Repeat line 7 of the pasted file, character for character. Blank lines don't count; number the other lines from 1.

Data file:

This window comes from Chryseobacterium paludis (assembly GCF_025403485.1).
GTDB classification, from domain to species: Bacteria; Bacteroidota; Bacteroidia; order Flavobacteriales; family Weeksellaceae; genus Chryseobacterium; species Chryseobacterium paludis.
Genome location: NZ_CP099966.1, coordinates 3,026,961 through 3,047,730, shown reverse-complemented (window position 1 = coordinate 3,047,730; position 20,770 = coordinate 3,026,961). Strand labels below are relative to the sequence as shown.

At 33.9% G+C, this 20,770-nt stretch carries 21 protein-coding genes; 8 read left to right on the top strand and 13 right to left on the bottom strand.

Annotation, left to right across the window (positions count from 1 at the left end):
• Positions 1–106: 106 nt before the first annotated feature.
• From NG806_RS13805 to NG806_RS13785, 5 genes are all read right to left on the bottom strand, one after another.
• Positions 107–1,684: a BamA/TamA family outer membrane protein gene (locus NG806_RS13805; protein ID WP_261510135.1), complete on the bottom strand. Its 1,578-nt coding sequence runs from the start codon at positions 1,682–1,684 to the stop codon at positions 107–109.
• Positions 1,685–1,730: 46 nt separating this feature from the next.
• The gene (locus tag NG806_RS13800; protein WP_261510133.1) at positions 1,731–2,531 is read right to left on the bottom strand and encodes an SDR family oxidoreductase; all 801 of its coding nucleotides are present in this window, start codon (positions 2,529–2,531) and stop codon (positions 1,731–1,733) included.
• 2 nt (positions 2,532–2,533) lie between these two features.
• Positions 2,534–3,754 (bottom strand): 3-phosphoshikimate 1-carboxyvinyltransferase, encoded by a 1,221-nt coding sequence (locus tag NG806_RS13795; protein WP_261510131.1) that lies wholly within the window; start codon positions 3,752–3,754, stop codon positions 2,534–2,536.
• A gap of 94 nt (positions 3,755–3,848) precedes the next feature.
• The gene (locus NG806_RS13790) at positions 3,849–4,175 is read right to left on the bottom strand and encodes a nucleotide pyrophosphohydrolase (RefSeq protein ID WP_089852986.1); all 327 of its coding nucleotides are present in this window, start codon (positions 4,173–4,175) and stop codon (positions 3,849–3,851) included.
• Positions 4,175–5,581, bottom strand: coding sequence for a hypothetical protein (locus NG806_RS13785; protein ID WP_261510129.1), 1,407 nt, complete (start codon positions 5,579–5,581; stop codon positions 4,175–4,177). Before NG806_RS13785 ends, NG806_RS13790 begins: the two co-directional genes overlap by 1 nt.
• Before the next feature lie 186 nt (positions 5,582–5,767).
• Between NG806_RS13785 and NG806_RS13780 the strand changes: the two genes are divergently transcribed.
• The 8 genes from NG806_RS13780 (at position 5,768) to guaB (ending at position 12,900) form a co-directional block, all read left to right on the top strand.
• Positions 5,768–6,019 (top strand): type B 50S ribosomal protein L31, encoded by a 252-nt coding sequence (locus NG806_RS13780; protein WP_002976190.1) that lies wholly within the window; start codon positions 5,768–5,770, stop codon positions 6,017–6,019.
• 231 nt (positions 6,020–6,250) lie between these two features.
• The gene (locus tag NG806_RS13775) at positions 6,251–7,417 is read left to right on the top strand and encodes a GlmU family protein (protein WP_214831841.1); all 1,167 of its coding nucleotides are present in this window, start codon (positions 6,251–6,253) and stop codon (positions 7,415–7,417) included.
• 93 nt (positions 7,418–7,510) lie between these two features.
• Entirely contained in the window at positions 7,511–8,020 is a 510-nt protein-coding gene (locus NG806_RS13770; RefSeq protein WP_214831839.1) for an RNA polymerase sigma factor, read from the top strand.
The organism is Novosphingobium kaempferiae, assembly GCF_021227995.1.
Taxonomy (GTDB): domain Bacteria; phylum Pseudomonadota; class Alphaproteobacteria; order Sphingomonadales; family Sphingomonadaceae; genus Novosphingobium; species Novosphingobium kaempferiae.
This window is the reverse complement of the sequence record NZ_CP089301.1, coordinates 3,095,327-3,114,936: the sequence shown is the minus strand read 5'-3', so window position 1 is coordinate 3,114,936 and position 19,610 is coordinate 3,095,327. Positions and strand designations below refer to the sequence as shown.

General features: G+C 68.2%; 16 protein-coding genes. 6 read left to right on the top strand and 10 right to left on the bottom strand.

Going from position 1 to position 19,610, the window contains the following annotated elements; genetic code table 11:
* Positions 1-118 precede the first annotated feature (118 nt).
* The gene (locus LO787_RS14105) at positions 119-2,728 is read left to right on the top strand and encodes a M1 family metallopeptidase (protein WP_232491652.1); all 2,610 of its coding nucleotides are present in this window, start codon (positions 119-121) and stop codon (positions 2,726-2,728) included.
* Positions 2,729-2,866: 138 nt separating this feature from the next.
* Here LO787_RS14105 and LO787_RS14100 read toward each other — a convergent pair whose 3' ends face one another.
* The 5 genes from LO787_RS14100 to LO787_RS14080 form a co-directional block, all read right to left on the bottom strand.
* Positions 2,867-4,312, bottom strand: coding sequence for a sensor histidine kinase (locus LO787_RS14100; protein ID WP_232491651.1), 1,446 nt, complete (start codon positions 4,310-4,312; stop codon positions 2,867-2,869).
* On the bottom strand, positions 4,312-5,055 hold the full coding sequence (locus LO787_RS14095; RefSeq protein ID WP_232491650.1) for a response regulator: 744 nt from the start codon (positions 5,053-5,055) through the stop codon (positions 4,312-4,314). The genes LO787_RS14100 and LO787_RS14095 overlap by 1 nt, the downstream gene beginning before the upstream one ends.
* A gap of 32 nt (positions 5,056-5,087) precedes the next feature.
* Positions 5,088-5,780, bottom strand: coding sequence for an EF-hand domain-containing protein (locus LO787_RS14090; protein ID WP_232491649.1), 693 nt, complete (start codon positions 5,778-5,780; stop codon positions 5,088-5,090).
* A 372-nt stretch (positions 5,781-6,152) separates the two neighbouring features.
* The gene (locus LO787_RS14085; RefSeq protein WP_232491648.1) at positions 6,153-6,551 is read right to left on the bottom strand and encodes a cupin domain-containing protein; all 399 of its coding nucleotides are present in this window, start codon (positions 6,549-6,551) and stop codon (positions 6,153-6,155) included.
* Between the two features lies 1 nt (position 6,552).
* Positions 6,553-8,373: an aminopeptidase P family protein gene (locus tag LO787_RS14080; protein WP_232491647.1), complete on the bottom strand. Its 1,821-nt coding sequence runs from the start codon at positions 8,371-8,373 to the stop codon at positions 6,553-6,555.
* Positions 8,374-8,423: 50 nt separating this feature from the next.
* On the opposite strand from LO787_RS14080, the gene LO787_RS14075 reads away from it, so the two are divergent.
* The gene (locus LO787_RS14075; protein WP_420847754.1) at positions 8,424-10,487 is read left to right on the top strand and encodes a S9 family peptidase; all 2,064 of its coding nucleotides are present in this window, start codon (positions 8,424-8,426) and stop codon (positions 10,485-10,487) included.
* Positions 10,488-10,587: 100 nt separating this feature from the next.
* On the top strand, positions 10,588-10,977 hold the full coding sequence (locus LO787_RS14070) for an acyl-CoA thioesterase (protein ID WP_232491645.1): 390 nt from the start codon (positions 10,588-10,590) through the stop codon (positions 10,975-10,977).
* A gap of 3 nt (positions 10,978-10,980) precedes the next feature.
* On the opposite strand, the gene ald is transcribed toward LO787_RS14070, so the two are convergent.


• From NG806_RS13805 to NG806_RS13785, 5 genes are all read right to left on the bottom strand, one after another.